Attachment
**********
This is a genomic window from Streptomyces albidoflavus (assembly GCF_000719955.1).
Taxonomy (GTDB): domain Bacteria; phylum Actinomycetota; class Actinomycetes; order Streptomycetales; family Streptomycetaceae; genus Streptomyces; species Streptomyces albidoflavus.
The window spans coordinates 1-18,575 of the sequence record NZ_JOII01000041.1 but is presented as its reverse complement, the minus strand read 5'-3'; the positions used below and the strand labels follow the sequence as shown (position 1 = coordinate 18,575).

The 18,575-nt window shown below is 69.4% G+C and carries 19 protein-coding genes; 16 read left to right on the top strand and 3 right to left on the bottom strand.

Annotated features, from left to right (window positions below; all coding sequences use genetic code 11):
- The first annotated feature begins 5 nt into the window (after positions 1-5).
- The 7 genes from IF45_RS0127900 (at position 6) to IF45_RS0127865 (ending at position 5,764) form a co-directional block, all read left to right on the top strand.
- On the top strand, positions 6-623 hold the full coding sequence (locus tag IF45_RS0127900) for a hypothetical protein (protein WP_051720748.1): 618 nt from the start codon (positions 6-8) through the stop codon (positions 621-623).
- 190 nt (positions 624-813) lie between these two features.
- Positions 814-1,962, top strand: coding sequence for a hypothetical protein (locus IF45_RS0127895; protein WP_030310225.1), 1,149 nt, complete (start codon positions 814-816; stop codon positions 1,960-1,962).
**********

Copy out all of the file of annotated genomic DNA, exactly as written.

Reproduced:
This is a genomic window from Streptomyces albidoflavus (assembly GCF_000719955.1).
Taxonomy (GTDB): domain Bacteria; phylum Actinomycetota; class Actinomycetes; order Streptomycetales; family Streptomycetaceae; genus Streptomyces; species Streptomyces albidoflavus.
The window spans coordinates 1-18,575 of the sequence record NZ_JOII01000041.1 but is presented as its reverse complement, the minus strand read 5'-3'; the positions used below and the strand labels follow the sequence as shown (position 1 = coordinate 18,575).

The 18,575-nt window shown below is 69.4% G+C and carries 19 protein-coding genes; 16 read left to right on the top strand and 3 right to left on the bottom strand.

Annotated features, from left to right (window positions below; all coding sequences use genetic code 11):
- The first annotated feature begins 5 nt into the window (after positions 1-5).
- The 7 genes from IF45_RS0127900 (at position 6) to IF45_RS0127865 (ending at position 5,764) form a co-directional block, all read left to right on the top strand.
- On the top strand, positions 6-623 hold the full coding sequence (locus tag IF45_RS0127900) for a hypothetical protein (protein WP_051720748.1): 618 nt from the start codon (positions 6-8) through the stop codon (positions 621-623).
- 190 nt (positions 624-813) lie between these two features.
- Positions 814-1,962, top strand: coding sequence for a hypothetical protein (locus IF45_RS0127895; protein WP_030310225.1), 1,149 nt, complete (start codon positions 814-816; stop codon positions 1,960-1,962).